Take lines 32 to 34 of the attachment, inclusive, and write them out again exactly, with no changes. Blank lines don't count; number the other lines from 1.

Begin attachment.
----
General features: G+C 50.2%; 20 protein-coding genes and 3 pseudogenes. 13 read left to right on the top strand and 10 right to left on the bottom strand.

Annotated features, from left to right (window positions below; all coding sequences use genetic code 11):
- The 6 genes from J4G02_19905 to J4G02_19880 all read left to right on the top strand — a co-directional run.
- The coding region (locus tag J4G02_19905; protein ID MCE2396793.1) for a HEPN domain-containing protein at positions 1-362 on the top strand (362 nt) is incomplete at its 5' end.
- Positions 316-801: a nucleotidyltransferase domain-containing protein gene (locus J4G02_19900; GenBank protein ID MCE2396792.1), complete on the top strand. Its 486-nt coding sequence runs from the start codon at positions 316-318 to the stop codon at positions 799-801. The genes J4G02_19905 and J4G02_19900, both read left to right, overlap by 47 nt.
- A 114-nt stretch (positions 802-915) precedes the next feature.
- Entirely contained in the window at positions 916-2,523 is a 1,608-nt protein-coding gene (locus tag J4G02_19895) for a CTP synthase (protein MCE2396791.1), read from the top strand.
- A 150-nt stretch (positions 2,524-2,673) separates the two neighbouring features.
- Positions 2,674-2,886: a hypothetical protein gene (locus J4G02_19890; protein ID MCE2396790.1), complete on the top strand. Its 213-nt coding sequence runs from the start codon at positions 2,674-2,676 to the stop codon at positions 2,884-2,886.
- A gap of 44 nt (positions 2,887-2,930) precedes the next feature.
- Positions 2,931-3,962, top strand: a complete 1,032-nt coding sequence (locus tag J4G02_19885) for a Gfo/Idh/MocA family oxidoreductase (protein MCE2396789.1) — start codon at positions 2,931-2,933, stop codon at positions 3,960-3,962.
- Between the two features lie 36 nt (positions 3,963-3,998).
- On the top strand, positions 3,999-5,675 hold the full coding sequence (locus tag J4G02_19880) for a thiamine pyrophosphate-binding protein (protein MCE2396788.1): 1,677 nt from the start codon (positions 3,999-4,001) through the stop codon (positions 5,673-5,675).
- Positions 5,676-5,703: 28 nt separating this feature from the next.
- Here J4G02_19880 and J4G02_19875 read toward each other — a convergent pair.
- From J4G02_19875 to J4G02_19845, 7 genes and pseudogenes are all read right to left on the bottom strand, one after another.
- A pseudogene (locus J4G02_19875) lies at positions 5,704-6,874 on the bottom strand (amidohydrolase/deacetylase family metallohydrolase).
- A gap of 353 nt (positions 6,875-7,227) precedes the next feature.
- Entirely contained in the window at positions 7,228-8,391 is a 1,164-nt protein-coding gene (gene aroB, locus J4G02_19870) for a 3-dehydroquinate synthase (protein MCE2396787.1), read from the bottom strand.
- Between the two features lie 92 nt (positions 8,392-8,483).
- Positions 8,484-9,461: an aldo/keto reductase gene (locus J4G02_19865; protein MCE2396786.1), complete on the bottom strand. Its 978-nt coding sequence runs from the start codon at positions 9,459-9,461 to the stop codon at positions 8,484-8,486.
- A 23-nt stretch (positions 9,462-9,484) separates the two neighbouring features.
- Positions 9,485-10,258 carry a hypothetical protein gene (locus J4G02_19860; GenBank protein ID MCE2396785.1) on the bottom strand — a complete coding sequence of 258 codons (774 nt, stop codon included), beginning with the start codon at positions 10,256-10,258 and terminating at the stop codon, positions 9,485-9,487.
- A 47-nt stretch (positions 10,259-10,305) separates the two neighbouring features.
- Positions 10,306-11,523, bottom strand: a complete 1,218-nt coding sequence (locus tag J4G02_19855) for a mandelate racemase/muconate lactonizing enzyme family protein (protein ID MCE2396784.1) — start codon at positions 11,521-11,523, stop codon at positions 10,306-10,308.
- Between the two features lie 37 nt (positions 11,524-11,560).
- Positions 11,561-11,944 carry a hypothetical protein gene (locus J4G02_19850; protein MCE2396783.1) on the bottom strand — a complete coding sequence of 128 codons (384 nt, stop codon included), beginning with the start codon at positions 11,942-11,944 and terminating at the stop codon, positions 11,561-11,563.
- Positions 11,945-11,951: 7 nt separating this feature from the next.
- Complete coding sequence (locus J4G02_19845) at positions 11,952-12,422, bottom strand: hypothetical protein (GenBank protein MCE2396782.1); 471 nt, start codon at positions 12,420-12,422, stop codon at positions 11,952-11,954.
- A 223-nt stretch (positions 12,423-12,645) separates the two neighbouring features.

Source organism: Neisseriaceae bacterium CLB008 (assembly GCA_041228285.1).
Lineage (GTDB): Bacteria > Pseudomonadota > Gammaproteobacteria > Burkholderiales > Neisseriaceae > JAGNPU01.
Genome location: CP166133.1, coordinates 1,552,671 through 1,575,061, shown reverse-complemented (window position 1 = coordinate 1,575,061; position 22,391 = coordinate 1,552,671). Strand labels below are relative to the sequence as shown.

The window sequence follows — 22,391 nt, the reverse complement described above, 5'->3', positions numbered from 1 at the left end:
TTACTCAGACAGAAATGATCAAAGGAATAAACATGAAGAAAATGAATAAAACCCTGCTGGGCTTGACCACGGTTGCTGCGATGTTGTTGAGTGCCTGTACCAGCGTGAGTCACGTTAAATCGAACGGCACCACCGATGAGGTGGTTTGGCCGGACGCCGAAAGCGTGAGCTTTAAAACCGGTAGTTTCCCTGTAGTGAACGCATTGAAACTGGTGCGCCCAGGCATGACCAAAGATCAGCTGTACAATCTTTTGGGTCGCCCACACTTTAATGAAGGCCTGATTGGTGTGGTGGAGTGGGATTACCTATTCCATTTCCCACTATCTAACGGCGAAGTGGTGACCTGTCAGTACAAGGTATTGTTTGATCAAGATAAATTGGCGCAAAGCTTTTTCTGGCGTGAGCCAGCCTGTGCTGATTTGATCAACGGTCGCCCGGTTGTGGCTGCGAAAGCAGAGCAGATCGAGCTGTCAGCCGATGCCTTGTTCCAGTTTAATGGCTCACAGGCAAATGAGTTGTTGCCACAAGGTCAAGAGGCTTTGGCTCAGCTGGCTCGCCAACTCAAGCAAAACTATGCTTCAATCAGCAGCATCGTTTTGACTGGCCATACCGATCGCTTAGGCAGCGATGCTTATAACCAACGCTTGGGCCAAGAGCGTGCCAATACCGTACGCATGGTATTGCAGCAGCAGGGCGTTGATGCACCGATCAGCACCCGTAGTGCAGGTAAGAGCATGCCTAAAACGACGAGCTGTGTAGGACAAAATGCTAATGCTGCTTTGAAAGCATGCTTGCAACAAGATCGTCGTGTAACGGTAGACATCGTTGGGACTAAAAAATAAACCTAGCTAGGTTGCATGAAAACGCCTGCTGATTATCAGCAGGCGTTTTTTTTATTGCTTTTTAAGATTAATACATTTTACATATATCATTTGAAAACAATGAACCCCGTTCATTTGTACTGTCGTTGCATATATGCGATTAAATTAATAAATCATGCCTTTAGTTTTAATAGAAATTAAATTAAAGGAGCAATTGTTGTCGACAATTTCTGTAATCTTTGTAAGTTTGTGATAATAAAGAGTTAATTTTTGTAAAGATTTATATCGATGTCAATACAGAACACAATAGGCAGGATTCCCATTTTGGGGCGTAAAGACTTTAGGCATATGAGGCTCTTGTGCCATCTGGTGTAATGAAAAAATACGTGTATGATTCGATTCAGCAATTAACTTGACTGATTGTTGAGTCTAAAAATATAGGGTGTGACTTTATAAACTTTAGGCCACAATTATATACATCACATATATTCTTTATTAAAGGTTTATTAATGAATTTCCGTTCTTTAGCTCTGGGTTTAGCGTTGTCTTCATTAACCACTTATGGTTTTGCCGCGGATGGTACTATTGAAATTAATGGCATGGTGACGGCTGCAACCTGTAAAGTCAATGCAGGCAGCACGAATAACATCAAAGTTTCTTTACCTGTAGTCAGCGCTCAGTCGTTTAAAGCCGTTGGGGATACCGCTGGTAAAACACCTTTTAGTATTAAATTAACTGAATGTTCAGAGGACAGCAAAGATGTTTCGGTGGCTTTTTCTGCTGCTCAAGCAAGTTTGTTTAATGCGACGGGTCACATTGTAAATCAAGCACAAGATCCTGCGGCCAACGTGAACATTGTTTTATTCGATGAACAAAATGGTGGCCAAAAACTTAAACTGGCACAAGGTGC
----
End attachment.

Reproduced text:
Lineage (GTDB): Bacteria > Pseudomonadota > Gammaproteobacteria > Burkholderiales > Neisseriaceae > JAGNPU01.
Genome location: CP166133.1, coordinates 1,552,671 through 1,575,061, shown reverse-complemented (window position 1 = coordinate 1,575,061; position 22,391 = coordinate 1,552,671). Strand labels below are relative to the sequence as shown.

The window sequence follows — 22,391 nt, the reverse complement described above, 5'->3', positions numbered from 1 at the left end: